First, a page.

House Financial Services Committee Chairman Jeb Hensarling (R-Texas) ripped the Securities and Exchange Commission (SEC) over its leaks on Wednesday, calling them “unacceptable.”
In a letter to SEC Chairwoman Mary Jo White, Hensarling demanded that the SEC provide his panel with its plans on implementing the recommendations from an inspector general (IG) report, which found that officials failed to guard market-sensitive information. [READ THE LETTER.]
“The intentional and unilateral decision made by an individual at the SEC's headquarters to leak a Commissioner's comments during a confidential and closed SEC meeting will chill the SEC’s ability to effectively enforce the Federal securities laws,” Hensarling wrote.
The IG report focused on a September 2013 leak to Reuters involving the results of a nonpublic vote regarding J.P. Morgan's $200 million settlement with the SEC. It did not reach a conclusion on who was responsible for that lead.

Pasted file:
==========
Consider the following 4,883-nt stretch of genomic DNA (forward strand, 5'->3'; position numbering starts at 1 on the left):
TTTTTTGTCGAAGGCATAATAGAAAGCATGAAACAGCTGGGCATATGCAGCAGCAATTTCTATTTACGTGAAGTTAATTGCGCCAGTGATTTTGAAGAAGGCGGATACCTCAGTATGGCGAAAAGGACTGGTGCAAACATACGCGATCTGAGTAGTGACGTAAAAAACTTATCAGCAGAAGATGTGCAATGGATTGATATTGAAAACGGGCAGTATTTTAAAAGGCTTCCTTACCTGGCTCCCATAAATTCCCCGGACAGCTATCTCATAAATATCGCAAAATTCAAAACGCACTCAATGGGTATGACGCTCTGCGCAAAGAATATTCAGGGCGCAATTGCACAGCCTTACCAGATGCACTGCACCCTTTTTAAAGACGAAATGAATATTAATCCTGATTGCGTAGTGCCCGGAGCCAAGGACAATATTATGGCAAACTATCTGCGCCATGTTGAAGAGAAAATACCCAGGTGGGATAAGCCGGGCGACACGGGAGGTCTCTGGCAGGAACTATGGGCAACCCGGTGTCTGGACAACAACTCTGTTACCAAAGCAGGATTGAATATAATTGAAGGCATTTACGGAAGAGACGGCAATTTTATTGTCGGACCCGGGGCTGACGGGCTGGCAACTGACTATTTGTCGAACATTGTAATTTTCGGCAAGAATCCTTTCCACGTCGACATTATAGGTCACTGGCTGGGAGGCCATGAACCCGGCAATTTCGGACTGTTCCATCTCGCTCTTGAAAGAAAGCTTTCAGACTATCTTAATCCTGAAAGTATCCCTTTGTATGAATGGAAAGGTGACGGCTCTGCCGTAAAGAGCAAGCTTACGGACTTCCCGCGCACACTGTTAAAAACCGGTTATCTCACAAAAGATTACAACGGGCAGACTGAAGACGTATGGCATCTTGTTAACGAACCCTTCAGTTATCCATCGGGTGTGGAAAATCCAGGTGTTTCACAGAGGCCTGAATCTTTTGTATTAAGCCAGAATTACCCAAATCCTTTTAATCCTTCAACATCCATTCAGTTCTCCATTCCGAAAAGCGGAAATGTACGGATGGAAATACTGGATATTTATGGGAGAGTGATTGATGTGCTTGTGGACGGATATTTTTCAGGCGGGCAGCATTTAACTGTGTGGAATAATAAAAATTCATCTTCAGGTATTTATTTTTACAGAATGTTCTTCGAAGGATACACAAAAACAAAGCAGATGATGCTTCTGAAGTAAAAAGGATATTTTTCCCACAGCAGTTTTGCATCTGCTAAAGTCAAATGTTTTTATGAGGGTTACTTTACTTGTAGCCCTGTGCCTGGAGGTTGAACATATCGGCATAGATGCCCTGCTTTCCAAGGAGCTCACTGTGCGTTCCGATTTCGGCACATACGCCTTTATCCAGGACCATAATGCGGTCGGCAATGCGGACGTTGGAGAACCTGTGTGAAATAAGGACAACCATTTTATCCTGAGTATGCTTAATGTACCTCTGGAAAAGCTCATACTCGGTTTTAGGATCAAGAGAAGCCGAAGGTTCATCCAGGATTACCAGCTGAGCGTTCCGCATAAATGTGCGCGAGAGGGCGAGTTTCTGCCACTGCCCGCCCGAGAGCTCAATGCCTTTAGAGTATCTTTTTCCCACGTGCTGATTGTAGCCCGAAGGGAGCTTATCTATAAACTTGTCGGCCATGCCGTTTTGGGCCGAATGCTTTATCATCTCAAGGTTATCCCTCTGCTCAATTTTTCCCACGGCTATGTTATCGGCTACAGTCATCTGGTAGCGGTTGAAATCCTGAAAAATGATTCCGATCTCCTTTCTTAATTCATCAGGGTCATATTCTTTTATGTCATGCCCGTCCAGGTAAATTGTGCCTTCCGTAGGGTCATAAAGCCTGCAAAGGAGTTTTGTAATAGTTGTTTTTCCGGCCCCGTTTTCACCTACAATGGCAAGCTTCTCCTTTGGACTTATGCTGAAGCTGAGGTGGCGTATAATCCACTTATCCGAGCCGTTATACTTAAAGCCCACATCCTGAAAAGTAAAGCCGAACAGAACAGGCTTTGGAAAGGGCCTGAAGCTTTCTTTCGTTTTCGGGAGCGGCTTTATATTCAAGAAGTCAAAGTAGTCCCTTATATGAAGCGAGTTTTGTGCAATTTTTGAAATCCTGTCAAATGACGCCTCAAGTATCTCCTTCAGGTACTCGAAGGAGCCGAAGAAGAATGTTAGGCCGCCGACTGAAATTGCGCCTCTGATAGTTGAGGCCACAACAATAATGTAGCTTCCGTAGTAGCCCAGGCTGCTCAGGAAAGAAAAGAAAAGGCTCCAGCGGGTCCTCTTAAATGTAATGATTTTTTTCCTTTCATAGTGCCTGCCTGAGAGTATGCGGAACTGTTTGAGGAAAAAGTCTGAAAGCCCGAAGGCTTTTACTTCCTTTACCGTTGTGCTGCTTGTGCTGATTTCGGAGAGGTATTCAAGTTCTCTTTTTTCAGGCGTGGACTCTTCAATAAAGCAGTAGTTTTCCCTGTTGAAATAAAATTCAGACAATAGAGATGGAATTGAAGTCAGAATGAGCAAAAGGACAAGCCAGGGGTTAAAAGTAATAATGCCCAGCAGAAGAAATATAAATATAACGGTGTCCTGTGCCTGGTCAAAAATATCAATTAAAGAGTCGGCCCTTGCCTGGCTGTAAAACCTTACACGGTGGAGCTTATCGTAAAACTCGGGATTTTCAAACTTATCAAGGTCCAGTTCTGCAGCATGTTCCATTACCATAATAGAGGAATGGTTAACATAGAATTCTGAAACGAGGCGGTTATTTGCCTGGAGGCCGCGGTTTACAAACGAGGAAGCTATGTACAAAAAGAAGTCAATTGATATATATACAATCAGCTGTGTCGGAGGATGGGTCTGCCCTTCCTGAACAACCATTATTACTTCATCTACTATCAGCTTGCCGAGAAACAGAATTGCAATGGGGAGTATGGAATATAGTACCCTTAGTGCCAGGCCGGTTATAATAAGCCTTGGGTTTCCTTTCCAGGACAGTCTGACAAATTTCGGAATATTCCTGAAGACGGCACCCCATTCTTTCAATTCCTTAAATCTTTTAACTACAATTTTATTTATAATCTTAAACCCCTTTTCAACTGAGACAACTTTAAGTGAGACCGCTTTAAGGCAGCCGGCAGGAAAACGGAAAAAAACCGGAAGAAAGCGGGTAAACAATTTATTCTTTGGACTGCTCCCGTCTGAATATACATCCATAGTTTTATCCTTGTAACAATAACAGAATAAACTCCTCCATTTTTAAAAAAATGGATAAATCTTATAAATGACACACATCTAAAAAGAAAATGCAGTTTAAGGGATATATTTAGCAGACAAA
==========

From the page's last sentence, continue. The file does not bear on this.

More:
The IG report found problems with the way the SEC handles its meetings.
It said officials failed to clear the room during nonpublic, executive session votes of the five-member board and that officials didn't keep thorough attendance records of the meetings.
“Attendance at closed Commission meetings should be a privilege, not a right,” Hensarling wrote. “SEC employees who have not played a meaningful and substantial role in the enforcement matter pending before the Commission should not be attending a closed meeting.”
Even when the room is cleared, it's still possible to hear information by listening in the hallway, according to the report.
“Please describe ... the Commission's plans to soundproof the room in which closed meetings occur or post security outside of the room to prevent unauthorized SEC employees and other individuals from listening to proceedings,” Hensarling wrote, noting that he wants a response by Sept. 5.
Hensarling questioned how The Hill and other media were able to get the IG report, which has not been officially released.
“Furthermore, both CNBC and The Hill obtained the OIG's [Office of Inspector General] nonpublic and investigative report, which details [the IG's] efforts to identify the leaker(s),” Hensarling wrote. “Leaks of this magnitude are unacceptable.”